When Written: Aug 2015
*** Since I wrote this article things have moved on and I am happy to recommend upgrading to Windows 10 *****
I am getting asked from clients and friends if they should click on that tempting little button that has appeared on their machine.
Despite the multitude of articles about how great Windows 10 is and that you should upgrade on day one.
I recieved an email for that reliable source of all things Windows – “Woodys Office Watch” This is what they say about windows:
“WINDOWS 10 – OPENING DAY VIEW An expanded version of this article is online at Office-Watch.com
Don’t believe most of the Windows 10 reviews out there. Many seem to come from writers who have swallowed whole the Microsoft hype. One ‘technology expert’ on the TV could only mention one downside to Windows 10 – the game ‘Hearts’ is missing. Oh please! There’s some nice stuff in Windows 10 like virtual desktops and the much better Windows apps (which now run in windows, not just full screen). Windows 10 isn’t ready for any discerning customers. Even by Microsoft’s own admission, there are more features and fixes that will be rolled out over the coming months.
What’s released on 29 July 2015 is the beta version of Windows that Microsoft could get by the ‘locked in’ date. The date decided the release, not the quality of the software.
Just like a new version of Microsoft Office, we strongly suggest you don’t install Windows 10 … not yet anyway. There’s no need to hurry getting Windows 10. You have until July 2016 to make the switch. Microsoft is pushing out fixes and updates regularly so any prudent user will wait and let others be the guinea pigs. The switch to Windows 10 takes time. Best to wait for a suitable time for you, for example when upgrading the computer or before doing an install of major new software. If you do get Windows 10, jump to the Store and get the free Office Mobile apps. We have a mix of Windows 10 and Windows 8.1 computers. Unlike with some earlier versions of Windows, there’s nothing compelling in Windows 10. The incomplete Windows 10 that’s out now makes us prefer the Windows 8.1 machines for daily use.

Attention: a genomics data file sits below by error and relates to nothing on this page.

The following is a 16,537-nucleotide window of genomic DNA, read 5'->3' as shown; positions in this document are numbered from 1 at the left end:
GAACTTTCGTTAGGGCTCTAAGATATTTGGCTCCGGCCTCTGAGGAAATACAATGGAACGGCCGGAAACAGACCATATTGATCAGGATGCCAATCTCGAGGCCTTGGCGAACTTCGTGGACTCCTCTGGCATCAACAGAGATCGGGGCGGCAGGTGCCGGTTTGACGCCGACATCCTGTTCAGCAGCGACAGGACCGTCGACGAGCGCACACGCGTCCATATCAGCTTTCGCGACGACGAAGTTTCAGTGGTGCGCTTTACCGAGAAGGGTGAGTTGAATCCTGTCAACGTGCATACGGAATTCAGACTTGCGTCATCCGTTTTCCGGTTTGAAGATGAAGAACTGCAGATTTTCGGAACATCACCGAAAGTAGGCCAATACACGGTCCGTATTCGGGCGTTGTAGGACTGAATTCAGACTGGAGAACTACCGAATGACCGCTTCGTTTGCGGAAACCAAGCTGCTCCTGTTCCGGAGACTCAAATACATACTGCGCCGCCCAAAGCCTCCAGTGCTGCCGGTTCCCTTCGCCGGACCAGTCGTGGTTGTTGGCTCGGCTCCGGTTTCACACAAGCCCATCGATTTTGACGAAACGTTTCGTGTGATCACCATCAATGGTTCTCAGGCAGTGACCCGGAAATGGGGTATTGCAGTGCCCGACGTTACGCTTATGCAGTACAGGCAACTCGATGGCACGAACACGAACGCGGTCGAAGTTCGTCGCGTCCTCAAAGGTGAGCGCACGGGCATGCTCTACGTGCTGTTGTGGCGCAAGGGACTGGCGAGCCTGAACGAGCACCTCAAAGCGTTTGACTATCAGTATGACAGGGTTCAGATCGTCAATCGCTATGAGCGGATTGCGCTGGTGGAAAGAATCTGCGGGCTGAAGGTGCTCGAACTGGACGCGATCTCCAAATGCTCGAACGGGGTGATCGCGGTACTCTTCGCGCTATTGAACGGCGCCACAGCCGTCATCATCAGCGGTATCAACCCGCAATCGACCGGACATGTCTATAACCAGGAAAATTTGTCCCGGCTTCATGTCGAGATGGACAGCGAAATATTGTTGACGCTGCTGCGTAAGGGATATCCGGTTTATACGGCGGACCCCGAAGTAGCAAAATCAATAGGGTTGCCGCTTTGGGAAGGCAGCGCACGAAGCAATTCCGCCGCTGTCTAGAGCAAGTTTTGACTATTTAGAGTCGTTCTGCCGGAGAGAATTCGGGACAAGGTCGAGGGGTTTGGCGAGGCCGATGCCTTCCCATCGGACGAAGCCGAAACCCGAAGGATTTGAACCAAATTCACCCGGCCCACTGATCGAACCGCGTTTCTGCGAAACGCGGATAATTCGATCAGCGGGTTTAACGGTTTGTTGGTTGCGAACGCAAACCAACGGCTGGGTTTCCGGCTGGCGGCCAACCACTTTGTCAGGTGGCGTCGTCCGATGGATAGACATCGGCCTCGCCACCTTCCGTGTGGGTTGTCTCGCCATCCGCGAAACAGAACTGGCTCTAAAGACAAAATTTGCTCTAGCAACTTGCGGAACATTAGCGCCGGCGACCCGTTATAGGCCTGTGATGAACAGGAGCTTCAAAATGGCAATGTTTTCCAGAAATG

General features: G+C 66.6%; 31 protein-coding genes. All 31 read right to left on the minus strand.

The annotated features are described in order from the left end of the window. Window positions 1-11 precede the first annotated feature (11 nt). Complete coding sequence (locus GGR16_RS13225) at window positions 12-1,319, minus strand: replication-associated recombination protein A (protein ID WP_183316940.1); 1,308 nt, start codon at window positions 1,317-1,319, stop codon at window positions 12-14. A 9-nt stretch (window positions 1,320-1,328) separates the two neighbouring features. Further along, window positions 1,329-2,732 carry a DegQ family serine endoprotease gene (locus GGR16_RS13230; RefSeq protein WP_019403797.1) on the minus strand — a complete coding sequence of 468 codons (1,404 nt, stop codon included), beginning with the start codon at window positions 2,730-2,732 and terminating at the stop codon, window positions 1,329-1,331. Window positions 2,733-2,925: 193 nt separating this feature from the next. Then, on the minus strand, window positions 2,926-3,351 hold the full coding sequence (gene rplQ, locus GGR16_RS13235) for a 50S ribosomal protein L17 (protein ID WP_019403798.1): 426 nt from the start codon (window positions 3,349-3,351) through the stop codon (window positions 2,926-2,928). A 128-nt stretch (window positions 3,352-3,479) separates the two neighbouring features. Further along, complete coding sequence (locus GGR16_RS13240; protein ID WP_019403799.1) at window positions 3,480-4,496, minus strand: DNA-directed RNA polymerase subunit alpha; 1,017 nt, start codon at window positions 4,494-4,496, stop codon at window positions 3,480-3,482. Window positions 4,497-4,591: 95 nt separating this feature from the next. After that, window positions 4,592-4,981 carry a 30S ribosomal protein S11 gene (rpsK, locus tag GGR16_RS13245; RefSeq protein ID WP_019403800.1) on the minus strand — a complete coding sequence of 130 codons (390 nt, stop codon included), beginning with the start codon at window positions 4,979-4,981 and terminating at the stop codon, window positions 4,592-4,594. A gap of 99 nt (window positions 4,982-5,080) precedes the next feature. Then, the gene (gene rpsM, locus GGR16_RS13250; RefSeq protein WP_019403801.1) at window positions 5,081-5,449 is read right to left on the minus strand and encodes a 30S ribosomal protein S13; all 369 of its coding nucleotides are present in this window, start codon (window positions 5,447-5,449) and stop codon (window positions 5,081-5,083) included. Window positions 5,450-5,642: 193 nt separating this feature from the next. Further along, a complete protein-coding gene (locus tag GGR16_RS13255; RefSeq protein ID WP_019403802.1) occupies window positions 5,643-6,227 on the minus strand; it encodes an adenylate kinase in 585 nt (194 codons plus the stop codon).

The changed Start Menu in Win10 is getting much praise but we’re not sure why. Most savvy Windows 8 users dumped the full Start Menu and got a third-party add-on to restore a decent menu to the bottom left corner. Windows 8.1 for Microsoft Office users has a whole chapter on removing and changing the default interface, including the Start Menu. The Windows 10 still has too many frills (mostly to promote other Microsoft products). The Live Tiles aren’t much use to Microsoft Office or Outlook users since there are, amazingly, still no Live Tiles available (don’t the Windows and Office teams ever talk to each other?). The Win10 Start Menu might be better than the Win8.1 version … but many people will prefer to install an alternative.
Windows 10 has only partial OneDrive support at the moment. Features that are in Windows 8.1 (like placeholder files) have been dropped from Windows 10. On Windows 10, synchronization with OneDrive is spotty and inconsistent. Yes, we’re talking about Microsoft OneDrive – their much promoted cloud storage service. It’s an integral part of Microsoft Office, especially for Office 365 subscribers. Yet OneDrive is not fully supported by the new Windows from ‘Day One’. There’s vague promises that OneDrive will get better later in the year but nothing more. Even if you don’t have other reasons, this failure by Microsoft is good reason to delay installing Windows 10.”
Bear in mind that Windows 10 is stated by Microsoft to be the last version as it will ‘evolve’ over time as new features are added, or you might say ‘finished’. By doing this Microsoft can justifyably relaese an operating systems that is still work in progress and they might just get away with this trick.
So how come the articles don’t pick up on these points ?
A lot of the previous testing is done by people using Windows 10 in a virtual machines now, and these installs are never used to do ‘real work’ most are used just for the article before clearing down for the next build of Windows. Many reviewers are now using Apple hardware for the core machines and no longer use Windows infrastructure to run their businesses. This is not a criticism of these people just a sign of how the whole arena has changed since Vista made many start to look for alternatives.
So my message to those of you ‘itching’ to upgrade your main Windows box is ‘”PATIENCE, GRASSHOPPER”
Article by: Mark Newton
Published in: Mark Newton